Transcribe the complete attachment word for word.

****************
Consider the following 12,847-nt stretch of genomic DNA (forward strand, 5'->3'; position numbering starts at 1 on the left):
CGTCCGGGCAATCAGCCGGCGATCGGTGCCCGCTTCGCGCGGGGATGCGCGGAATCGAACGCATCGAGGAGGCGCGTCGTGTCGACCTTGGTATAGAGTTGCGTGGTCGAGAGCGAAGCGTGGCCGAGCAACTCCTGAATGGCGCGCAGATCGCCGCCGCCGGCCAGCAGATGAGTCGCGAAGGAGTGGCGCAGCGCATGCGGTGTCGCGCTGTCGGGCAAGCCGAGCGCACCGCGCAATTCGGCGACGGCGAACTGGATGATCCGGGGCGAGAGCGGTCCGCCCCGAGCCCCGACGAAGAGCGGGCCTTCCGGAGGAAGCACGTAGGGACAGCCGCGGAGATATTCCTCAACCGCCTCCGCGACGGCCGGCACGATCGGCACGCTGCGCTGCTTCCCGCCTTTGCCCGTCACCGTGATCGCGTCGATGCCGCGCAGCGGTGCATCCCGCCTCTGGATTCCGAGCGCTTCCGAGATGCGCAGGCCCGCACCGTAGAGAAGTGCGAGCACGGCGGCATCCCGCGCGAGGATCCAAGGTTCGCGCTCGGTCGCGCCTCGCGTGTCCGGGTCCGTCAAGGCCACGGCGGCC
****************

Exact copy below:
Consider the following 12,847-nt stretch of genomic DNA (forward strand, 5'->3'; position numbering starts at 1 on the left):
CGTCCGGGCAATCAGCCGGCGATCGGTGCCCGCTTCGCGCGGGGATGCGCGGAATCGAACGCATCGAGGAGGCGCGTCGTGTCGACCTTGGTATAGAGTTGCGTGGTCGAGAGCGAAGCGTGGCCGAGCAACTCCTGAATGGCGCGCAGATCGCCGCCGCCGGCCAGCAGATGAGTCGCGAAGGAGTGGCGCAGCGCATGCGGTGTCGCGCTGTCGGGCAAGCCGAGCGCACCGCGCAATTCGGCGACGGCGAACTGGATGATCCGGGGCGAGAGCGGTCCGCCCCGAGCCCCGACGAAGAGCGGGCCTTCCGGAGGAAGCACGTAGGGACAGCCGCGGAGATATTCCTCAACCGCCTCCGCGACGGCCGGCACGATCGGCACGCTGCGCTGCTTCCCGCCTTTGCCCGTCACCGTGATCGCGTCGATGCCGCGCAGCGGTGCATCCCGCCTCTGGATTCCGAGCGCTTCCGAGATGCGCAGGCCCGCACCGTAGAGAAGTGCGAGCACGGCGGCATCCCGCGCGAGGATCCAAGGTTCGCGCTCGGTCGCGCCTCGCGTGTCCGGGTCCGTCAAGGCCACGGCGGCC